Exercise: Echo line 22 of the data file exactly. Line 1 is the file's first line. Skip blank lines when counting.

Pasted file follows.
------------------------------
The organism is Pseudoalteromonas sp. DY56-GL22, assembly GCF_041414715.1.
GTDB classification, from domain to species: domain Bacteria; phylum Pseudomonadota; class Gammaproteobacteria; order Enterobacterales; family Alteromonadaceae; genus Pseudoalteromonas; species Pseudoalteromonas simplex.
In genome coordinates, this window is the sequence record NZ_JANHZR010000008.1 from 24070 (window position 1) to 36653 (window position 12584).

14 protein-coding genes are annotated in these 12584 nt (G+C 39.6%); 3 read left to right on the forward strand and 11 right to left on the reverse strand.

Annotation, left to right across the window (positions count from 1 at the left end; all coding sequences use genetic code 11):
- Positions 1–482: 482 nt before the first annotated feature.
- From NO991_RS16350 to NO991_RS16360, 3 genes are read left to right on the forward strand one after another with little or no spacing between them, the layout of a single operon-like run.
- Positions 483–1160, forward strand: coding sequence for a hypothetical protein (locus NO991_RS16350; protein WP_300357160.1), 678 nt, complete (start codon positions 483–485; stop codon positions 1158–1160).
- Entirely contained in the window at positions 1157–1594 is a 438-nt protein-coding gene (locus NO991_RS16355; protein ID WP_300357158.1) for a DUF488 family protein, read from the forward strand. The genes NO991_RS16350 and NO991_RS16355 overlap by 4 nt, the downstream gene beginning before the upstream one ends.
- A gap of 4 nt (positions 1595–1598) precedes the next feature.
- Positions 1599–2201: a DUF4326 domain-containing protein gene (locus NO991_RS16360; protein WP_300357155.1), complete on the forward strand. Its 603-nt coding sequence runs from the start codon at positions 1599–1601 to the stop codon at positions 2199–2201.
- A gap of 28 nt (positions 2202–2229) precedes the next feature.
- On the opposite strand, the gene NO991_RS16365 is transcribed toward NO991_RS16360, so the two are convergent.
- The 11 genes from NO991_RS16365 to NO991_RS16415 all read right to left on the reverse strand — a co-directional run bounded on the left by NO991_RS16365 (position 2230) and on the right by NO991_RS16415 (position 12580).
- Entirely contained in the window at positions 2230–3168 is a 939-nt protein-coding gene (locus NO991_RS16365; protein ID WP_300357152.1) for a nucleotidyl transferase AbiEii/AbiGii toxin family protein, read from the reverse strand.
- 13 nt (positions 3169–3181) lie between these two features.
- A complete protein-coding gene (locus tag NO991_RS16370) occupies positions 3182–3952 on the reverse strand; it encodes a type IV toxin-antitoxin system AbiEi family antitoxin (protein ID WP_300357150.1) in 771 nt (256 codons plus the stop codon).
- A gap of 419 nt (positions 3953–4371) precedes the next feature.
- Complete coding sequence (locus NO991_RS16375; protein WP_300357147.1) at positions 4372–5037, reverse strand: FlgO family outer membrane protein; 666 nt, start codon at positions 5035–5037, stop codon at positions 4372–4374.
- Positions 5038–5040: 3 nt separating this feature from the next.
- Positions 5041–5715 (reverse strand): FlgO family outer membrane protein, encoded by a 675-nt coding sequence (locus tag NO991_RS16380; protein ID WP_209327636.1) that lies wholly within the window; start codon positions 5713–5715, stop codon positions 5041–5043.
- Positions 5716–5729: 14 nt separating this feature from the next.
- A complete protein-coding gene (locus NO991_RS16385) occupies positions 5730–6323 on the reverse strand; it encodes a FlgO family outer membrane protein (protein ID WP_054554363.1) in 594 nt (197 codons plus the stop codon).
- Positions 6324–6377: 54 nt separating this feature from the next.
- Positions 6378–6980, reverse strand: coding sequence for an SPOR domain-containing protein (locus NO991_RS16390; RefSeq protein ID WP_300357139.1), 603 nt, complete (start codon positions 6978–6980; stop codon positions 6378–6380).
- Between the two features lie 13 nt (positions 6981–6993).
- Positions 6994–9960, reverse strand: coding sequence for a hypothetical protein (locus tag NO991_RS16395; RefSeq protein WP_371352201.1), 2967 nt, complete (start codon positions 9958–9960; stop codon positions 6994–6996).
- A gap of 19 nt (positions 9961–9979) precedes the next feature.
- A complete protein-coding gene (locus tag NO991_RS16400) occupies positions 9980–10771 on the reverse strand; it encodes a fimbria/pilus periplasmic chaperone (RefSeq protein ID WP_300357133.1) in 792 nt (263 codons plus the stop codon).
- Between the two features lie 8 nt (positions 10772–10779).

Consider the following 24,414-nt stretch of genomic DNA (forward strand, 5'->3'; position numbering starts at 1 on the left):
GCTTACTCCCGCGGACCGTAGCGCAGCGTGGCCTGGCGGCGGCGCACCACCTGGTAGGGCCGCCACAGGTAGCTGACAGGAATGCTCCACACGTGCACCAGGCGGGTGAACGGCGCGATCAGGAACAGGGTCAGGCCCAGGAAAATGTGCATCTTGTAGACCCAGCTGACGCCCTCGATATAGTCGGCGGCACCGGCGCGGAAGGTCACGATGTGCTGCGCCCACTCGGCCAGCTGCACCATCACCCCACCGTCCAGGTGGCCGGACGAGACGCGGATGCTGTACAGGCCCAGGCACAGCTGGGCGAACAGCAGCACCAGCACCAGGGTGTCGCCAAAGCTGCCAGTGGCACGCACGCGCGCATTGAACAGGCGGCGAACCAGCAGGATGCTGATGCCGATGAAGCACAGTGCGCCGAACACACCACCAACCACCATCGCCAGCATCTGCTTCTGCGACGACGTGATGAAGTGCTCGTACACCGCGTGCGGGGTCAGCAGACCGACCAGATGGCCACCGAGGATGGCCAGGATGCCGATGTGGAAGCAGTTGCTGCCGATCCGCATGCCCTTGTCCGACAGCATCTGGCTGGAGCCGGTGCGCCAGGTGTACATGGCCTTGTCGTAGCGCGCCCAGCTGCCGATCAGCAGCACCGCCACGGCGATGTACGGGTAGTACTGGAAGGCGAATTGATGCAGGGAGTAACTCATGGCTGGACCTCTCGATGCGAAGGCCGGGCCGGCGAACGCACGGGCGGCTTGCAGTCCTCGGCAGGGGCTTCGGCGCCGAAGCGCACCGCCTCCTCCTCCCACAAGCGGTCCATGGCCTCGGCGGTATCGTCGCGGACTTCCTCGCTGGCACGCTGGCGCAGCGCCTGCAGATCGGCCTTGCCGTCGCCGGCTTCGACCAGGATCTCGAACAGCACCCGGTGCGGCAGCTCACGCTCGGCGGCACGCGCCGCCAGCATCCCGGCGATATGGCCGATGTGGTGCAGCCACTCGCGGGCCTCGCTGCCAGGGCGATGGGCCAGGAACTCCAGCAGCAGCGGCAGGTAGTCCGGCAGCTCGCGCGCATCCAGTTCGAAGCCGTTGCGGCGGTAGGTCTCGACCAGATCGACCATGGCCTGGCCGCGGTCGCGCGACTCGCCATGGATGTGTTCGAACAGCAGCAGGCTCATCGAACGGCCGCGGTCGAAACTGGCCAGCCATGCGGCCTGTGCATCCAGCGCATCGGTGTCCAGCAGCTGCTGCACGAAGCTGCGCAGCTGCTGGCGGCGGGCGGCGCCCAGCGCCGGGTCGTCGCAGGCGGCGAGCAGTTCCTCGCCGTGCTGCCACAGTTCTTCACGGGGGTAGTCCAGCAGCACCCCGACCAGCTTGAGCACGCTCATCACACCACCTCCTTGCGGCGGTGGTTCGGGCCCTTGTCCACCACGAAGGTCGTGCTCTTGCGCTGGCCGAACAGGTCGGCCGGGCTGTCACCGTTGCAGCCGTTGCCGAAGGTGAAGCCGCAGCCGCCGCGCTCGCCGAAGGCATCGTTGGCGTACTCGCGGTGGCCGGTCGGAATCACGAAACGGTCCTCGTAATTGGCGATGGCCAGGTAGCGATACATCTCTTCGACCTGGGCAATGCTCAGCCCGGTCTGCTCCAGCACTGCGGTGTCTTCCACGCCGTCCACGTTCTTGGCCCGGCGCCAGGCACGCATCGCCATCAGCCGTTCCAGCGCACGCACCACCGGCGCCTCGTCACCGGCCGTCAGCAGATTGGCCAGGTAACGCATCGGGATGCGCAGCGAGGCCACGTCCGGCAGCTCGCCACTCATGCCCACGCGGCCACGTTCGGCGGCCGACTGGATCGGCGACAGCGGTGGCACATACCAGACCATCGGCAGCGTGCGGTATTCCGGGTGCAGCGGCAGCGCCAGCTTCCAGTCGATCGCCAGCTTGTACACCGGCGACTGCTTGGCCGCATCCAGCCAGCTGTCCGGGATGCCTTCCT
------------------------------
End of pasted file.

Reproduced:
- Positions 5716–5729: 14 nt separating this feature from the next.